The law of cell phone tracking

The Department of Justice is playing roulette with federal judges, refusing to appeal decisions that go against them, and just finding another judge who might be more likely to buy their crap arguments. So far, out of four cases being tracked by the Electronic Frontier Foundation, three judges have told DOJ to buzz off, and one bought the crap DOJ fed them.

The issue at hand is tracking the location of a wireless phone. As you probably aren’t aware, your cell phone can be used to locate you whenever the phone is turned on, even if you aren’t on a call, and even if you have the emergency GPS function “disabled” the phone can still be tracked to within 300 feet or so.

Mark Rasch, who once headed the DOJ’s computer crime unit, wrote an article where he explains the points of law involved in tracking phone calls and explores the legal issues. It’s well worth the 10-minute read. Here’s a choice cut:

What the government was trying to do in these three cases, one in the Eastern District of New York (Long Island), one in Maryland, and one in Texas, was to obtain “prospective” cell location data. That is, they wanted the court to order the cell companies to tell them whenever a particular cell phone moved, where it went, and how long it was there.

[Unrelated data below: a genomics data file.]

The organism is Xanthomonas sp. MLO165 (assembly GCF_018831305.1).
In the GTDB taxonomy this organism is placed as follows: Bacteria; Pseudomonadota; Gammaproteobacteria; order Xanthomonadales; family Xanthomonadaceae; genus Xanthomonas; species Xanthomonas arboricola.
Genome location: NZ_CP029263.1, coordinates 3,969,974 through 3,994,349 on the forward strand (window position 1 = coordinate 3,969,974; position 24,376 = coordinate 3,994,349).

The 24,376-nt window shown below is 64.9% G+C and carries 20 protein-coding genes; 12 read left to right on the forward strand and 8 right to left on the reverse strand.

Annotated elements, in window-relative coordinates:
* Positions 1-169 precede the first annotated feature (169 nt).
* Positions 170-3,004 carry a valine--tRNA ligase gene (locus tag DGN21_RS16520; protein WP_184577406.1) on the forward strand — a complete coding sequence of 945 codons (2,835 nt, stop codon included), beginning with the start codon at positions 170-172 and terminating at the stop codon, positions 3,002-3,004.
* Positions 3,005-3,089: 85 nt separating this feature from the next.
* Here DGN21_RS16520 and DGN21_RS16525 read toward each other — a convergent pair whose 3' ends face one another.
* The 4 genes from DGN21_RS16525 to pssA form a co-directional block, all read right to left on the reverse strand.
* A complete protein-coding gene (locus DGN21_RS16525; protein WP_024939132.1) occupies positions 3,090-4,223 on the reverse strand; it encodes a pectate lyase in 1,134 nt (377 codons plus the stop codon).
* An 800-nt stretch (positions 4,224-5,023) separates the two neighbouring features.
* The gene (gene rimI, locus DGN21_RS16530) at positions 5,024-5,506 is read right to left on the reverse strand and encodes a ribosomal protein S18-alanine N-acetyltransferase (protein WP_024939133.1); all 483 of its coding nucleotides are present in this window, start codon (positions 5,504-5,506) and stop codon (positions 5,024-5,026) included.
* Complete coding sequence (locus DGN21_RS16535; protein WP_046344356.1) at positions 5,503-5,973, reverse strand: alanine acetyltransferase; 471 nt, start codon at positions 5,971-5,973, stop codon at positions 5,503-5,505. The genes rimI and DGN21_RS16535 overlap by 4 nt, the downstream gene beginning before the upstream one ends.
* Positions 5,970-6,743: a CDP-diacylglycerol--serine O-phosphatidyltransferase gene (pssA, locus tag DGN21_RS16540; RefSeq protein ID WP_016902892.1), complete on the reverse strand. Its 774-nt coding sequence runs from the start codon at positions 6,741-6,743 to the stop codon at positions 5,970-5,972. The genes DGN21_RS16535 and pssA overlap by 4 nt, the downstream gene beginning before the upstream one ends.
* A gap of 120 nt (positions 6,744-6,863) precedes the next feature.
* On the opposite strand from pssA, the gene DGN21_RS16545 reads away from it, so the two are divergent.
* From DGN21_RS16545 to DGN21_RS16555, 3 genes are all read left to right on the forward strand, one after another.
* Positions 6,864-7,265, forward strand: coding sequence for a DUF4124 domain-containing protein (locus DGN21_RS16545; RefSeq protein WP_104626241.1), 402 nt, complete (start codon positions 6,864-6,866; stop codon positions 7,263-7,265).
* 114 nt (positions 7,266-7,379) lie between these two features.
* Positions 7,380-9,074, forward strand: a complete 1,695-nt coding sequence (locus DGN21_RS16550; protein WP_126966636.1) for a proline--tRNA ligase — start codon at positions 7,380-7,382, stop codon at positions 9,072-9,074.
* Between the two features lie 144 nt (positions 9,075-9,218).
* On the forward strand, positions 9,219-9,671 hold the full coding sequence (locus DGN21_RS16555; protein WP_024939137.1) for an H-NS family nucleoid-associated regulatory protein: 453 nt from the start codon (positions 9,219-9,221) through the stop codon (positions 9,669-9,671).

It is important to note that all three of the courts recognized that the government could get this information if it needed it. All three courts also recognized that they had the authority to order such prospective cell location data. At issue was the legal standard the government had to meet to obtain the information. — Mark Rasch

The three courts ruled that DOJ needed probable cause in order to obtain the real-time tracking data, while the last court said that whatever lame excuse the DOJ gave was good enough. (Rasch’s article was written prior to the fourth court’s ruling.)

One thought on “The law of cell phone tracking

  • December 14, 2006 at 7:50 am
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    i think Michael hampton’s got a point here–we should listen to this guy 🙂

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